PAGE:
• Windbreaks can reduce the wind speed and deflect it over the greenhouse. Conifer trees (hemlock, spruce, pine, etc.) in a double row located at least 50’ upwind from the greenhouse can reduce the damaging effects of the wind. Wood or plastic storm fencing can be used as a temporary measure.
Snow loading
Snow that accumulates on a greenhouse can put significant weight on the structural members. Snow loads vary considerably from 0 along the southern coastline to more than 100 pounds per square foot in Northern Maine. Local building codes specify the design snow load.

Snow can be light and fluffy with a water equivalent of 12” of snow equal to 1” of rain. It can also be wet and heavy with 3” equal to 1” of rain. Snow having a 1” rain water equivalent will load a greenhouse with 5.2 psf. This amounts to 6.5 tons on a 25’ x 96’ greenhouse.

The following are a few pointers to consider before the next snow season:
  • The foundation piers or posts should be large enough to support the weight of the building including crop and equipment loads. 
  • All greenhouses should have diagonal bracing to keep it from racking from the weight of the snow or force of the wind.
  • Collar ties and post connections should have adequate bolts or screws. This is a weak point in some greenhouse designs.
  • Allow 10’ to 12’ between individual greenhouse for snow accumulation and to prevent sidewalls from being crushed in.
  • When building new hoophouses, consider using a gothic design that sheds snow easier. In hoop shaped houses, install 2” x 4” posts under the ridge every 10’ when heavy snow is predicted.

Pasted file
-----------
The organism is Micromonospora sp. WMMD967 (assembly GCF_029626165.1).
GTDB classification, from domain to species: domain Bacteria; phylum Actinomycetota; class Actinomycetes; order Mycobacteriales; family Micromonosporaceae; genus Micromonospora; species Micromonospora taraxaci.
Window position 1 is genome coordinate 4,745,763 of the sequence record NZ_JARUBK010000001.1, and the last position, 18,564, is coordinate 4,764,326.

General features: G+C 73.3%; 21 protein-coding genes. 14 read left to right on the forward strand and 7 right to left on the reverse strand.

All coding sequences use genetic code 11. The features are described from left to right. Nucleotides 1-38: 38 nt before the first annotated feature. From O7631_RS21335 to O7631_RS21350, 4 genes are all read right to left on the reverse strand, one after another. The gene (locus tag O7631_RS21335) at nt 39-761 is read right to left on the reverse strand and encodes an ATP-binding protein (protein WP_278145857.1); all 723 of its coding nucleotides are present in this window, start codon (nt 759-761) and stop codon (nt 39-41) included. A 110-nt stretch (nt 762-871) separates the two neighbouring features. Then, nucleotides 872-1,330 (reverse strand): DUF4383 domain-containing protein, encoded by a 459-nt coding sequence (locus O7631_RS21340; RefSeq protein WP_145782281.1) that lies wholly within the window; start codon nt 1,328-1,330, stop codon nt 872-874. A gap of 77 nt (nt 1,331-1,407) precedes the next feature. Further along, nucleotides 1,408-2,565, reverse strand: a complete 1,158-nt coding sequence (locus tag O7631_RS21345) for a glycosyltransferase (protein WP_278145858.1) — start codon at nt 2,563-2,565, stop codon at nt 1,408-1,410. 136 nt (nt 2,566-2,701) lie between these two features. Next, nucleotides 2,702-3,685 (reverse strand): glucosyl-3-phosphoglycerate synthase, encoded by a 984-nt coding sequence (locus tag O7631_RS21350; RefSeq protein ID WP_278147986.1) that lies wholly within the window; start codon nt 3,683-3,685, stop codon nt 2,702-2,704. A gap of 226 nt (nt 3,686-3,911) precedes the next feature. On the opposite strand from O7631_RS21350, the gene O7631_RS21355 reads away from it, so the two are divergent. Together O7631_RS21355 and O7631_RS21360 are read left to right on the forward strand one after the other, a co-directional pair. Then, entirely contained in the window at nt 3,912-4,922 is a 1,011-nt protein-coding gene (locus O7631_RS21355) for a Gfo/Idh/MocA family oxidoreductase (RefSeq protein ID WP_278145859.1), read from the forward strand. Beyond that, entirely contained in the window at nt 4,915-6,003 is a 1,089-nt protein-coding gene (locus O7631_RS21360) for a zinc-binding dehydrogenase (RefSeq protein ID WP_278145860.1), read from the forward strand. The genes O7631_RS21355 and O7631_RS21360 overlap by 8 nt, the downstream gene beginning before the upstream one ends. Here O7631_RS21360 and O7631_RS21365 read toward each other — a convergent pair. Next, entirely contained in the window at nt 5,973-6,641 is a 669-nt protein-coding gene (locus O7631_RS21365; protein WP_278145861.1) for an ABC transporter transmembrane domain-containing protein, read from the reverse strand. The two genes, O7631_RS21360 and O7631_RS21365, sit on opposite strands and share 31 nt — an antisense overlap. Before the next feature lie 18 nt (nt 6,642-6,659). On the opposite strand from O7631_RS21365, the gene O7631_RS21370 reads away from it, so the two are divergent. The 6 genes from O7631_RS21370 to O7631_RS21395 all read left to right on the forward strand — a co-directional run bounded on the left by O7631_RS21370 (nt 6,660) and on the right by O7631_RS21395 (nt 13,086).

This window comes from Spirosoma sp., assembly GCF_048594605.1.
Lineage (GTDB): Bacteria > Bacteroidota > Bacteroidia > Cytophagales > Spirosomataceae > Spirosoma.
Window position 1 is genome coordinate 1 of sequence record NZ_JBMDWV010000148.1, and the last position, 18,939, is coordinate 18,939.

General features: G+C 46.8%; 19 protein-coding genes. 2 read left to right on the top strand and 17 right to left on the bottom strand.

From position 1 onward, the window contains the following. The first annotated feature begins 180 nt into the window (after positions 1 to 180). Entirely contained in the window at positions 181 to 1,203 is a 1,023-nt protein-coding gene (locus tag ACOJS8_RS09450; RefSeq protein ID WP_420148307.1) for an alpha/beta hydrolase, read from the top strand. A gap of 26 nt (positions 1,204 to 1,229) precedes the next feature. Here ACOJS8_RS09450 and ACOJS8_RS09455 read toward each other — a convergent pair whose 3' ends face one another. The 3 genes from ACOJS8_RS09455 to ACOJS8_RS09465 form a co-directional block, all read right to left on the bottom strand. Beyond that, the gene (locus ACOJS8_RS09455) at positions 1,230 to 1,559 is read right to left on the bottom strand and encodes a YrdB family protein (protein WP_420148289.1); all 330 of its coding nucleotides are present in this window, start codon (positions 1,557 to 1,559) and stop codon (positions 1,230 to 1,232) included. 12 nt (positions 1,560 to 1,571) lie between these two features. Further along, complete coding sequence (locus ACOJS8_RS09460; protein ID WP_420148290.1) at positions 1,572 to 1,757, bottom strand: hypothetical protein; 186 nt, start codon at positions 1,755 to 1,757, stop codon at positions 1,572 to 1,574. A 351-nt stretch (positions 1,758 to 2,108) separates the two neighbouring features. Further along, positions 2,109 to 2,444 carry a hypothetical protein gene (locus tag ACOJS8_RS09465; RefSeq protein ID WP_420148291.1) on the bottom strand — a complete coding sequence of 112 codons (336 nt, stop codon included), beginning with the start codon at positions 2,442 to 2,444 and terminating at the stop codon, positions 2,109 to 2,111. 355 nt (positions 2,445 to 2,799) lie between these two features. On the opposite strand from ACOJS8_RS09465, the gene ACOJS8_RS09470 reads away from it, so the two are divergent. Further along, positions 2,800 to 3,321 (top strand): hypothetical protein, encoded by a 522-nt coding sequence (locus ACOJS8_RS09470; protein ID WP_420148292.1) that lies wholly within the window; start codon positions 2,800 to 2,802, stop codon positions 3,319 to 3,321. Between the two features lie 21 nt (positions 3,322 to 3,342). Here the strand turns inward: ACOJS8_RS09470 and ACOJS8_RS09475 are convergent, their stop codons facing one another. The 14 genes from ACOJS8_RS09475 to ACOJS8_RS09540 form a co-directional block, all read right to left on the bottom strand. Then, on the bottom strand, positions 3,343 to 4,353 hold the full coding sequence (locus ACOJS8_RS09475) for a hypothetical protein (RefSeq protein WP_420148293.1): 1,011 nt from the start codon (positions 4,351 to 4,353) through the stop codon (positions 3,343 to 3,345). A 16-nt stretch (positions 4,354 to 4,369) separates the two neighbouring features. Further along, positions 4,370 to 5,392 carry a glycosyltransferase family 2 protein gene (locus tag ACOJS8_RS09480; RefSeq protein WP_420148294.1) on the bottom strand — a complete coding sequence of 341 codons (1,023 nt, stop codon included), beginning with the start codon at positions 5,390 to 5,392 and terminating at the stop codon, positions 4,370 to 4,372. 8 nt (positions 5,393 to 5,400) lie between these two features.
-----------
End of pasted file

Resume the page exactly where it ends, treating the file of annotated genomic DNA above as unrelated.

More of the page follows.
• The heating system should be large enough to maintain 60ΊF to melt snow and ice. It takes 250 Btu/hr per square foot of glazing to melt a wet snow falling at a rate of 1”/hour. Heat should be turned on in the greenhouse or under the gutter several hours before the storm begins.
  • The plastic should be tight and inflated to at least 0.25” water pressure. This can be checked with a monometer. Any cracked or broken glass should be replaced.
  • Energy screens should be retracted to allow heat to the glazing.
  • A standby generator should be available with adequate fuel for the duration of the storm to power heaters, fans and blowers.
Selection of greenhouses that meet the International Building Code and good construction techniques are important considerations when building new greenhouses. A little preparation before a storm can minimize damage from severe weather events.

Reduce Storm Damage to Your Greenhouses (pdf; 98KB)

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Upcoming Events

Muck Donut Hour Every Tuesday

June 25, 2019
8:30 - 9:30 AM
Elba, NY

Meet with Cornell Vegetable Program Specialist Christy Hoepting every Tuesday morning to ask questions and share your observations. Grower experience is combined with research and scouting information for a whole lot of talk about growing ONIONS!
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Muck Donut Hour Every Tuesday

July 2, 2019
8:30 - 9:30 AM
Elba, NY

Meet with Cornell Vegetable Program Specialist Christy Hoepting every Tuesday morning to ask questions and share your observations. Grower experience is combined with research and scouting information for a whole lot of talk about growing ONIONS!
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Vegetable Pest and Cultural Management Field Meeting for Auction Growers (Seneca)